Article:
In my opinion, the best candidate for sheriff is Todd S. Rogers, M.A. and here’s why.
I had to complete a thesis project for my first Master’s Degree from CSULB in 2005, Key Performance Indicators for the Los Angeles County Sheriff’s Department in the City of Compton. I needed a committee member in addition to three Occupational Studies Department academics. I wanted it to be someone on the sheriff’s department. I wanted a department member for several reasons since my task was to measure the receptiveness of Compton Sheriff personnel to the idea of community-oriented policing of which I’m a strong advocate. I needed access to station personnel and I didn’t want to blindside the department since I could have chosen someone from another agency, active or retired. It would be difficult enough for me as a civilian to navigate this through the department, and it was [civilian is what we were called then but the new adjective is professional staff]. I wanted someone with some sensitivity and understanding of community-oriented policing and I wanted someone with high enough rank that would garner internal respect. I wanted someone comfortable with research and academia.
I searched the literature high and wide and came across a paper done by Todd Rogers, A blueprint for community policing: Reinventing the wheel not necessary (in Law and Order: The Magazine for Police Management, 43, 116-121, March 1995). He was captain of Carson Station and the only department member I could find that had explored community policing beyond the money grab that President Bill Clinton initiated when he was in office. I continued to dialog with Captain Rogers after he agreed to serve as my committee member and in a 2005 personal email communication to me he wrote:
It has been my experience that if COP [community-oriented policing] is only embraced by the “special units,” negative ramifications will include:
1. Animosity between the special COP units and patrol
2. Non-COP personnel will “learn” that COP is not their job and, therefore, not operate from a community-minded orientation. This can, in effect, undo all of the good work done by COP deputies.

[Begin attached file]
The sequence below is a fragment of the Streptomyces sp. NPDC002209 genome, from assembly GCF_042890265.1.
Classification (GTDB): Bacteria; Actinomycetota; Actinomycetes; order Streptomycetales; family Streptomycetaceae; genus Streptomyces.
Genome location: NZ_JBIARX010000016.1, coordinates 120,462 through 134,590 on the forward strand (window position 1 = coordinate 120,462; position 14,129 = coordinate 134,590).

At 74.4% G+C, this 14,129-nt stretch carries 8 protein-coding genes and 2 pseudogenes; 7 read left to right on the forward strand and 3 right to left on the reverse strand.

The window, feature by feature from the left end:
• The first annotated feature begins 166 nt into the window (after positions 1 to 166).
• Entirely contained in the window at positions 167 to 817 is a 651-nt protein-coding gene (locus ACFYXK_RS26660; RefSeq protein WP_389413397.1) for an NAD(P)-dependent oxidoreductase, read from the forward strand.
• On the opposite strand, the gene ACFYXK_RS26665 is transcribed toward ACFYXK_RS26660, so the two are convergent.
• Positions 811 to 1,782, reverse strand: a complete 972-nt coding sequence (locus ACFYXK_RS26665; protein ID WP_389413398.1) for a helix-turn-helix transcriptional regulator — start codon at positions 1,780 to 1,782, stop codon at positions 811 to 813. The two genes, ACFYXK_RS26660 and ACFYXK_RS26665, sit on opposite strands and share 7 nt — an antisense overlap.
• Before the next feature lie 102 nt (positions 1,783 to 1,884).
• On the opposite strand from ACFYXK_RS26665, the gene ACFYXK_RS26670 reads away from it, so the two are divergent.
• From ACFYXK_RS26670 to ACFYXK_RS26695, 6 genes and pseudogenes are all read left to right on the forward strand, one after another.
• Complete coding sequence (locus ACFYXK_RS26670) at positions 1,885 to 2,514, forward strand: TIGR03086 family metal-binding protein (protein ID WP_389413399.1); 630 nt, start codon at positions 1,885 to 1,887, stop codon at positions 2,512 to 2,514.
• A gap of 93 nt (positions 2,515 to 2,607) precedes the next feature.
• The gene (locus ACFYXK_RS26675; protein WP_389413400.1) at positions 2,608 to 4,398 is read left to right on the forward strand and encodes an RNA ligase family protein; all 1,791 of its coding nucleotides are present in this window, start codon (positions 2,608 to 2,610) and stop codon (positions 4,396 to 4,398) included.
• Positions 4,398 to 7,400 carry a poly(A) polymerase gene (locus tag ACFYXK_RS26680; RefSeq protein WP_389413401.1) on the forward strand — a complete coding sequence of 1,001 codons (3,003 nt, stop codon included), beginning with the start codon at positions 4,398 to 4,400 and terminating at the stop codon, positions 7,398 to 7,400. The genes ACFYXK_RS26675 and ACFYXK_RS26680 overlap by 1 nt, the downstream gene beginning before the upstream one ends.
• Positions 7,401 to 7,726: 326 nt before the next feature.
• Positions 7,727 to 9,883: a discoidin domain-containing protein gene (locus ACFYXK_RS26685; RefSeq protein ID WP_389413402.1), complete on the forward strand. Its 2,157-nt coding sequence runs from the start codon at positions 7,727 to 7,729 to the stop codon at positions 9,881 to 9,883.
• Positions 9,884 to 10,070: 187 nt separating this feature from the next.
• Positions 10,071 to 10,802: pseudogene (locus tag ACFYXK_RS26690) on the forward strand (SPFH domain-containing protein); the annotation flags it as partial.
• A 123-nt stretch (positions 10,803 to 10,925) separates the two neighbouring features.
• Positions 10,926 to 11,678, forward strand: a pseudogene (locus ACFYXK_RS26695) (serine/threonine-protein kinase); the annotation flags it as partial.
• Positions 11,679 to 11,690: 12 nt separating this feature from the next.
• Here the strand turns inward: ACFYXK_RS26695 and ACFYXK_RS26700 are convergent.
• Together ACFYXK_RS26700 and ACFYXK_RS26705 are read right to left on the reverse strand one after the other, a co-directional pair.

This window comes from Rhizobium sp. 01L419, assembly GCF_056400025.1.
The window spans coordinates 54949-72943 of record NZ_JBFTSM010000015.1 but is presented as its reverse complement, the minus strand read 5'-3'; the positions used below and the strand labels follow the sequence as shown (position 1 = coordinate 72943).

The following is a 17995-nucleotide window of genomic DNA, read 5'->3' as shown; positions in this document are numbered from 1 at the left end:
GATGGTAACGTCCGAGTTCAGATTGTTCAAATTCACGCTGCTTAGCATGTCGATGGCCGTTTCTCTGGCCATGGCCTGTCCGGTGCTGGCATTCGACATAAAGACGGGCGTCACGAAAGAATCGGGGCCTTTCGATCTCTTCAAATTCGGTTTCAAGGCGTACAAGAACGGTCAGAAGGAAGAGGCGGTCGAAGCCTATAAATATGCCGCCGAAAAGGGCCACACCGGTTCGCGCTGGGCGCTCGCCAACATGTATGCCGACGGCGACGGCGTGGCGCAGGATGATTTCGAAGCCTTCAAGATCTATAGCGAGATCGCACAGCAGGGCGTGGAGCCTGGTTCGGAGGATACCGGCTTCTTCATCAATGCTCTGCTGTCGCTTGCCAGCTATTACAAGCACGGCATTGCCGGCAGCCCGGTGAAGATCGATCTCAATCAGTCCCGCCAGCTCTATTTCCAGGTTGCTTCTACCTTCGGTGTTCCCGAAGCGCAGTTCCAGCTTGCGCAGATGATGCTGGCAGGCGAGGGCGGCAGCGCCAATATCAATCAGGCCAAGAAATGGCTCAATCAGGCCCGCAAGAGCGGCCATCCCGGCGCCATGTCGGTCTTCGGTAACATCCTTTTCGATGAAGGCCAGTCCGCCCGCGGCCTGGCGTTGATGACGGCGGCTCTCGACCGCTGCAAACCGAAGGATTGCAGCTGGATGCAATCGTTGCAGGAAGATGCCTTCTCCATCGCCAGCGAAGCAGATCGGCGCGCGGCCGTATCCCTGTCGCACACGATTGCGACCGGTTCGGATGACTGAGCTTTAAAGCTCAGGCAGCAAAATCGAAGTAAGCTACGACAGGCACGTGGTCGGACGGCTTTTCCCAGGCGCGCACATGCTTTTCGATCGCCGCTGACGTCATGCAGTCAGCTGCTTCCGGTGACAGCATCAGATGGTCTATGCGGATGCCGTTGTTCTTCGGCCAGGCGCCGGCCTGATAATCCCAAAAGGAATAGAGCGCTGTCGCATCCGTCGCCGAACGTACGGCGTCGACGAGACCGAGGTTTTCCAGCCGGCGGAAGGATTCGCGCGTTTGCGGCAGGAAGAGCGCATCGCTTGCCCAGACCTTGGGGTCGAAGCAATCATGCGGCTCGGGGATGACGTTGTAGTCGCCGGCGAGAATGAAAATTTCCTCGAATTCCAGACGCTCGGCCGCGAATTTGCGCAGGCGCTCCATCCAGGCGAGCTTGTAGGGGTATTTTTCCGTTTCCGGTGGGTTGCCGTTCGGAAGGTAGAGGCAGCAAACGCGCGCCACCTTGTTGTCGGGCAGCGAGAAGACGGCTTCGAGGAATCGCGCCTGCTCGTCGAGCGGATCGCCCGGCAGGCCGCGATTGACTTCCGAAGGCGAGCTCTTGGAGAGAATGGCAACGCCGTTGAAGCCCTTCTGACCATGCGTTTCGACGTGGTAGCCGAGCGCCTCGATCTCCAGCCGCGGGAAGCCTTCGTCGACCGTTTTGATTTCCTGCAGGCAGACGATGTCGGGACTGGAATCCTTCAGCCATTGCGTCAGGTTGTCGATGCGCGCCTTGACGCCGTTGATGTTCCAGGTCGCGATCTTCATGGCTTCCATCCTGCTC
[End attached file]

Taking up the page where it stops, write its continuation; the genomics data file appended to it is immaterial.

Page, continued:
3. Members of the community will “learn” that the COP deputies are the good deputies and the non-COP deputies are the bad, or not nice, deputies.
I do not believe it is appropriate that a culture be established wherein deputies are allowed to “chase the box” without any accountability relative to at least being supportive of COP concepts. [See page 36 of Key Performance Indicators]
Rogers went on to say that “programs come and go. . . . COP itself is an overriding philosophy and a way of doing business that should permeate every level of the organization”
That was nine years ago and Rogers may have changed but I doubt it. It’s been as long for me but I’m more in favor of customer centered, community-oriented policing than ever. Some would have you believe that this service model has become passé, old, and focus has shifted in some ways backward since 911 but I suggest COP was never tested in urban L.A. County. Sure, Bill Bratton engaged and involved community members but left the job incomplete. It can’t work if never implemented. Where some small aspects of community-oriented policing were tried, naysayer disinformation, or fear, resulted in one writer suggesting it was “over policing.” What is over policing? A cop on every corner? We don’t have that. Does it include the ubiquitous surveillance cameras now in public parks, intersections, and everywhere else? We do have that.
Over policing is dumb policing and community-oriented policing is smart, efficient, and effective at building trust and increasing feelings of safety. When someone talks about community policing (the term of choice for many law enforcement and other officials), ask them to define it before you let them ramble on too long. If the answer is about saturation patrols, crime rate statistics (E.g number of prostitute arrests), Town Hall meetings, block clubs (“eyes and ears”), and Crime Stoppers, hit the reject button. If you are not a part of defining it, it’s not community-oriented policing.
If I’m wrong, oh well. But if I’m right this is exactly the kind of progressive thinking not emanating from Board of Supervisor offices now, ever. The needed reforms will only come from within and will not be imposed from the outside of LASD no matter how many Inspector Generals are installed or commissions created. In other words, reform must permeate every level of Los Angeles County Sheriff’s Department.
The questions for candidates is simple: What is your vision for the sheriff’s department? How will you gain the trust of law abiding residents of Compton, Watts/Willowbrook, South L.A., Lancaster, and East L.A. and on and on?
There was one other thesis project completed on the sheriff’s department by J.M Neblett while at Cal Poly Pomona that evaluated the level of satisfaction for law enforcement services for Industry station. For such a learned organization, LASD does not study itself. I did: twice. OMG.
Todd S. Rogers for Los Angeles County Sheriff.